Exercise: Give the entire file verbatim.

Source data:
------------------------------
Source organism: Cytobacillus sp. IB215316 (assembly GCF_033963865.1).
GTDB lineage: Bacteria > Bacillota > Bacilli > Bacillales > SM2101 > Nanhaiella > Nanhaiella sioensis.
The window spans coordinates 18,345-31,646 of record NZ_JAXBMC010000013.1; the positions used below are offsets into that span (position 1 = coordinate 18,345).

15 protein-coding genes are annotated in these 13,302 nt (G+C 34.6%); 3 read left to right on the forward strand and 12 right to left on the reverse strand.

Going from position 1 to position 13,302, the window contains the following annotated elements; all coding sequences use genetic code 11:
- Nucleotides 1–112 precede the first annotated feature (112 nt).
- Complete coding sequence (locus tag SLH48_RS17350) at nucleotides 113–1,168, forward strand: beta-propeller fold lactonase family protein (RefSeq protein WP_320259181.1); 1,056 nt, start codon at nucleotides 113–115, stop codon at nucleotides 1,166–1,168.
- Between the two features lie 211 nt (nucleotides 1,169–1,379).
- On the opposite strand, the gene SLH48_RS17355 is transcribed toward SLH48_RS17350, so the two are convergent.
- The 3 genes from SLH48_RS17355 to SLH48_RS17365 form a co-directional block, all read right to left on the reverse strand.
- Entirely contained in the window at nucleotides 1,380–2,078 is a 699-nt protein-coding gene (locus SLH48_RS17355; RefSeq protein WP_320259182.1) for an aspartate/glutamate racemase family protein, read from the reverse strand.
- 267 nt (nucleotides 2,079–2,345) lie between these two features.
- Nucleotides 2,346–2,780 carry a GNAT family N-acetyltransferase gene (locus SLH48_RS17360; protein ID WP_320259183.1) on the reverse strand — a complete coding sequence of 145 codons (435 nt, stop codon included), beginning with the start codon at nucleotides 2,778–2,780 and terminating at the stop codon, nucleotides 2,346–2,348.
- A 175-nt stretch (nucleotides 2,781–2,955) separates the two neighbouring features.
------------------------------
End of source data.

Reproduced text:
Source organism: Cytobacillus sp. IB215316 (assembly GCF_033963865.1).
GTDB lineage: Bacteria > Bacillota > Bacilli > Bacillales > SM2101 > Nanhaiella > Nanhaiella sioensis.
The window spans coordinates 18,345-31,646 of record NZ_JAXBMC010000013.1; the positions used below are offsets into that span (position 1 = coordinate 18,345).

15 protein-coding genes are annotated in these 13,302 nt (G+C 34.6%); 3 read left to right on the forward strand and 12 right to left on the reverse strand.

Going from position 1 to position 13,302, the window contains the following annotated elements; all coding sequences use genetic code 11:
- Nucleotides 1–112 precede the first annotated feature (112 nt).
- Complete coding sequence (locus tag SLH48_RS17350) at nucleotides 113–1,168, forward strand: beta-propeller fold lactonase family protein (RefSeq protein WP_320259181.1); 1,056 nt, start codon at nucleotides 113–115, stop codon at nucleotides 1,166–1,168.
- Between the two features lie 211 nt (nucleotides 1,169–1,379).
- On the opposite strand, the gene SLH48_RS17355 is transcribed toward SLH48_RS17350, so the two are convergent.
- The 3 genes from SLH48_RS17355 to SLH48_RS17365 form a co-directional block, all read right to left on the reverse strand.
- Entirely contained in the window at nucleotides 1,380–2,078 is a 699-nt protein-coding gene (locus SLH48_RS17355; RefSeq protein WP_320259182.1) for an aspartate/glutamate racemase family protein, read from the reverse strand.
- 267 nt (nucleotides 2,079–2,345) lie between these two features.
- Nucleotides 2,346–2,780 carry a GNAT family N-acetyltransferase gene (locus SLH48_RS17360; protein ID WP_320259183.1) on the reverse strand — a complete coding sequence of 145 codons (435 nt, stop codon included), beginning with the start codon at nucleotides 2,778–2,780 and terminating at the stop codon, nucleotides 2,346–2,348.
- A 175-nt stretch (nucleotides 2,781–2,955) separates the two neighbouring features.